Special Issue "The Research and Application of Graphene Phototransducer"
Deadline for manuscript submissions: closed (31 July 2021) | Viewed by 2509
Interests: micro/nano mechanics; micro/nano photonics; micro/nano manufacturing; 2D materials; nanomaterials; laser-induced graphene; structured 2D materials; nano bio sensors; opto-electronics; flexible electronics & opto-electronics; plasmonics; opto-fluidics; microfluidics
Special Issues, Collections and Topics in MDPI journals
Interests: Two-dimensional materials; Materials theory; Materials modeling; Quantum materials; Defects in semiconductors; Light-matter interactions
Phototransducers convert light into electrical signals, and are widely used for various applications including biomedical imaging, optical communications, military (e.g., night vision and security), remote and environmental sensing, etc. Two-dimensional materials such as graphene and transition metal dichalcogenide monolayers (TMDs) have emerged as optical functional materials, which are used as photosensitive materials to develop photodetectors. Especially, graphene has been a center of research due to its extraordinary material properties including broadband light absorption, high mobility, electrostatic tunability, transparency, as well as mechanical strength and flexibility. 2D materials including graphene and various TMDs (e.g., MoS2) allow for wafer-scale production, low cost, and large-scale integration. 2D materials and their hybrid systems (e.g., heterostructures of bilayered 2D materials) offer broadband and ultrafast response from ultraviolet, visible, infrared, and terahertz frequency ranges. Moreover, phototransducers based on 2D hybrid systems combined with other material platforms such as plasmonic nanoparticles and structures, perovskites, quantum dots, and other nanomaterials enable ultrasensitive light detection with broadband capability. This Special Issue will focus on the current state-of-the-art research and applications of photodetectors based on graphene and graphene-related materials (e.g., reduced graphene oxides) as well as hybrid systems realized by the combination of different 2D materials or of 2D materials and other materials including plasmonic nanoparticles and structures, perovskites, quantum dots, organic materials, and other nanomaterials.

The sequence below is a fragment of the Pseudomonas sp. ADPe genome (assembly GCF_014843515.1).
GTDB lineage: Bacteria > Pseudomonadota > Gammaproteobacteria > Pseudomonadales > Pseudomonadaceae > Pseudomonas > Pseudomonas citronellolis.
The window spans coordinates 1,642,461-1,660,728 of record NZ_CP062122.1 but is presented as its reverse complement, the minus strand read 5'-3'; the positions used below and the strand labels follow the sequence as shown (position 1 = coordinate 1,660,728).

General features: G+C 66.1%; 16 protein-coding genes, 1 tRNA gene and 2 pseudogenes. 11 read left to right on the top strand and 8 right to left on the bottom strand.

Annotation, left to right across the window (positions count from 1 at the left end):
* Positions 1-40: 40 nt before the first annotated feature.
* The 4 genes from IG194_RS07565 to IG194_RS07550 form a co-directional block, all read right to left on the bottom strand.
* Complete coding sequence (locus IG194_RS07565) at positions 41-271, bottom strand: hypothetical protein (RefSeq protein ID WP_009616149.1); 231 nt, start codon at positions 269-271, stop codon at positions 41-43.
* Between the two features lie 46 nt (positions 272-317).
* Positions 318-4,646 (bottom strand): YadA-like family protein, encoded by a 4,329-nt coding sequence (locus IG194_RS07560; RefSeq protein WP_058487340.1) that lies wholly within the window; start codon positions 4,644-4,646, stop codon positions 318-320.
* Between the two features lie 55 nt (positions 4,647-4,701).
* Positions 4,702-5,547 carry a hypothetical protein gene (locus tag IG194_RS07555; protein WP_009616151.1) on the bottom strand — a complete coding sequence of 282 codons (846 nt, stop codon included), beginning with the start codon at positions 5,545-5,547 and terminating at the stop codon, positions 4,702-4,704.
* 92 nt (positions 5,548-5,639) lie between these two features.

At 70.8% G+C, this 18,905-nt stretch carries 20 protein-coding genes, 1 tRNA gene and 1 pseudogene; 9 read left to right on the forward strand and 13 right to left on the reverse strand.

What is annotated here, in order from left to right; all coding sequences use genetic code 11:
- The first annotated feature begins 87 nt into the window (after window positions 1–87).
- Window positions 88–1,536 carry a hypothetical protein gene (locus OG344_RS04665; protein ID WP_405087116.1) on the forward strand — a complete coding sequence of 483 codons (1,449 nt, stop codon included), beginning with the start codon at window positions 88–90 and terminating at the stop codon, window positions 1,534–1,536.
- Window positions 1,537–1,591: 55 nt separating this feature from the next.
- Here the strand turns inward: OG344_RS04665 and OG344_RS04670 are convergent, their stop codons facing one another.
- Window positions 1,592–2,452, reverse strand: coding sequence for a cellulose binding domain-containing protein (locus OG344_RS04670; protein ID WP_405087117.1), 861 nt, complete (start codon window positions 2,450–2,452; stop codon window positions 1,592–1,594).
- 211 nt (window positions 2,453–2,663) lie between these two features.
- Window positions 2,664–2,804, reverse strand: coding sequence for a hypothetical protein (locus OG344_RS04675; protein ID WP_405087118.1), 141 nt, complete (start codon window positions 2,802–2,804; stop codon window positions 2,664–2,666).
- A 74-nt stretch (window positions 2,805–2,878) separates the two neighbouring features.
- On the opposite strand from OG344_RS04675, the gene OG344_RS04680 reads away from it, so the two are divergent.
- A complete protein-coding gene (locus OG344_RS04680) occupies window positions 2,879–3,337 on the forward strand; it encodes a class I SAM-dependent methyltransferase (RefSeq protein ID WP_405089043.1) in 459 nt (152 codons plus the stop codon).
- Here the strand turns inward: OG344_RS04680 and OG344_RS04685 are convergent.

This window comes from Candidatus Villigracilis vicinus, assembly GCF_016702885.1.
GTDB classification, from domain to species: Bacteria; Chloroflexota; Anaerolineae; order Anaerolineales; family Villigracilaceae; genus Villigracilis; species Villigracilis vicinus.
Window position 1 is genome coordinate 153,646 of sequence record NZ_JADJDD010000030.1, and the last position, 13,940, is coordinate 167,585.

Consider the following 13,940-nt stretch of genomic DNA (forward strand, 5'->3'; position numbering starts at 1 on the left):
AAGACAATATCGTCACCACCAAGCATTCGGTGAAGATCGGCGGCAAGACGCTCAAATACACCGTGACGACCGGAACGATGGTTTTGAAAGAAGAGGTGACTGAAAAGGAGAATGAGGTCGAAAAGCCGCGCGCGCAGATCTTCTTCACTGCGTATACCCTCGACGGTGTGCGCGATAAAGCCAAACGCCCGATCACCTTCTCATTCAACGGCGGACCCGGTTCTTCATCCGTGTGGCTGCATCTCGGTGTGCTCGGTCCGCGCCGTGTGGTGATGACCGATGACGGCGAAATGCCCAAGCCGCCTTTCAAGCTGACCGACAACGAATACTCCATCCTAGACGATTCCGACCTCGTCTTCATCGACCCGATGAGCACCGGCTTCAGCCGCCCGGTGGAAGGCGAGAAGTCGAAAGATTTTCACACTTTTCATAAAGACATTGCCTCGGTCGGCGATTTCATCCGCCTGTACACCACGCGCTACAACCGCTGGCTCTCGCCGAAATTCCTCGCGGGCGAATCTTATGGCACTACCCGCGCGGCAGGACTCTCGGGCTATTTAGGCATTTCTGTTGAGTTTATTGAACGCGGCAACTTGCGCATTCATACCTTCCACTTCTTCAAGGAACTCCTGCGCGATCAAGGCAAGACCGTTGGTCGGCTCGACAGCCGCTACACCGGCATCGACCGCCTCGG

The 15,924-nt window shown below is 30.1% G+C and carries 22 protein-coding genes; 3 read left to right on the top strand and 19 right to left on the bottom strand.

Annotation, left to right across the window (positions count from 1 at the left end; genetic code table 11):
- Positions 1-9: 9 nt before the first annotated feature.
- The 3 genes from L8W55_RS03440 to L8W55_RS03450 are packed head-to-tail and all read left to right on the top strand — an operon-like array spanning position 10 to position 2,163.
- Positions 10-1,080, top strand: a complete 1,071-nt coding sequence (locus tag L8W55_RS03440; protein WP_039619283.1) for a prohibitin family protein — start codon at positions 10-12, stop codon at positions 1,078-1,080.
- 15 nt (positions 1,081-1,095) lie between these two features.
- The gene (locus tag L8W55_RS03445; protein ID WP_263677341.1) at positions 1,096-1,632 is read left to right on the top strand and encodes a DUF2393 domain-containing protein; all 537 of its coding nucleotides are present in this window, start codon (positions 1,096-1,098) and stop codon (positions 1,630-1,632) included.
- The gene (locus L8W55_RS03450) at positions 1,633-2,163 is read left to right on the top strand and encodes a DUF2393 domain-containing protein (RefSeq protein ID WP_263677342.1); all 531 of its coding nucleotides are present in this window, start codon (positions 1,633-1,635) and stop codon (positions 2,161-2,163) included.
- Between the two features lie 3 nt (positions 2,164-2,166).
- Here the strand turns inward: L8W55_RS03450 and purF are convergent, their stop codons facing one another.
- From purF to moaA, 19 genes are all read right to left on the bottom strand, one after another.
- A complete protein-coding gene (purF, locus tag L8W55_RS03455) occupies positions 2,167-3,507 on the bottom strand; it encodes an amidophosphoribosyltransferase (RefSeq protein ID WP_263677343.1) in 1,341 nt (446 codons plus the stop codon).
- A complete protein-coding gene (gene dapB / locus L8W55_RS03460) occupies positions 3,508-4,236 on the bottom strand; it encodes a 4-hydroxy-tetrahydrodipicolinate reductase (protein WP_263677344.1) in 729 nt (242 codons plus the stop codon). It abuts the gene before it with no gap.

Dr. Pilgyu Kang
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- two-dimensional (2D) materials
- 2D transition metal dichalcogenide monolayers (TMDs)
- plasmonic nanoparticles and structures
- quantum dots